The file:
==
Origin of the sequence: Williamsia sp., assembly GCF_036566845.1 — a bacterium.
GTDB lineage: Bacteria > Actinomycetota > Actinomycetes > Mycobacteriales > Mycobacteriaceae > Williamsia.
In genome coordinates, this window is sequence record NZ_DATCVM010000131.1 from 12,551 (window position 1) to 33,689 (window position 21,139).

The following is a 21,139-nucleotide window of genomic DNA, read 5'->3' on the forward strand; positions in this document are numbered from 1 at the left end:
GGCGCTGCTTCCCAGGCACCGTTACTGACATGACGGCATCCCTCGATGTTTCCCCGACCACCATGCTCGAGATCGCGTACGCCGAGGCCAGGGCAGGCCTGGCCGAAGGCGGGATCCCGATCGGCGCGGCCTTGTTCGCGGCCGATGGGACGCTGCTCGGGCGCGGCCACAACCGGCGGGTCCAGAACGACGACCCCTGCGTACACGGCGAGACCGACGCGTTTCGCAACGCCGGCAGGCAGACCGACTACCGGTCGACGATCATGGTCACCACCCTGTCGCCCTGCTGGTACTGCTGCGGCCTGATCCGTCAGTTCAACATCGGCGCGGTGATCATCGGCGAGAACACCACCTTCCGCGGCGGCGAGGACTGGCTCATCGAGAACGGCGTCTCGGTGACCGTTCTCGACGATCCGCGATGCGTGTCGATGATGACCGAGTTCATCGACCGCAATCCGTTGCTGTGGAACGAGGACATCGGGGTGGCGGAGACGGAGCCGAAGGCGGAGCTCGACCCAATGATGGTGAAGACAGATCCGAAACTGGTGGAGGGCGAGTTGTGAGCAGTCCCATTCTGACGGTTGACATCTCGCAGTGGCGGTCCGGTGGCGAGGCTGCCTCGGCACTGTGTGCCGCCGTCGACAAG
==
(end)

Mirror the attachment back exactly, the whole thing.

Origin of the sequence: Williamsia sp., assembly GCF_036566845.1 — a bacterium.
GTDB lineage: Bacteria > Actinomycetota > Actinomycetes > Mycobacteriales > Mycobacteriaceae > Williamsia.
In genome coordinates, this window is sequence record NZ_DATCVM010000131.1 from 12,551 (window position 1) to 33,689 (window position 21,139).

The following is a 21,139-nucleotide window of genomic DNA, read 5'->3' on the forward strand; positions in this document are numbered from 1 at the left end:
GGCGCTGCTTCCCAGGCACCGTTACTGACATGACGGCATCCCTCGATGTTTCCCCGACCACCATGCTCGAGATCGCGTACGCCGAGGCCAGGGCAGGCCTGGCCGAAGGCGGGATCCCGATCGGCGCGGCCTTGTTCGCGGCCGATGGGACGCTGCTCGGGCGCGGCCACAACCGGCGGGTCCAGAACGACGACCCCTGCGTACACGGCGAGACCGACGCGTTTCGCAACGCCGGCAGGCAGACCGACTACCGGTCGACGATCATGGTCACCACCCTGTCGCCCTGCTGGTACTGCTGCGGCCTGATCCGTCAGTTCAACATCGGCGCGGTGATCATCGGCGAGAACACCACCTTCCGCGGCGGCGAGGACTGGCTCATCGAGAACGGCGTCTCGGTGACCGTTCTCGACGATCCGCGATGCGTGTCGATGATGACCGAGTTCATCGACCGCAATCCGTTGCTGTGGAACGAGGACATCGGGGTGGCGGAGACGGAGCCGAAGGCGGAGCTCGACCCAATGATGGTGAAGACAGATCCGAAACTGGTGGAGGGCGAGTTGTGAGCAGTCCCATTCTGACGGTTGACATCTCGCAGTGGCGGTCCGGTGGCGAGGCTGCCTCGGCACTGTGTGCCGCCGTCGACAAG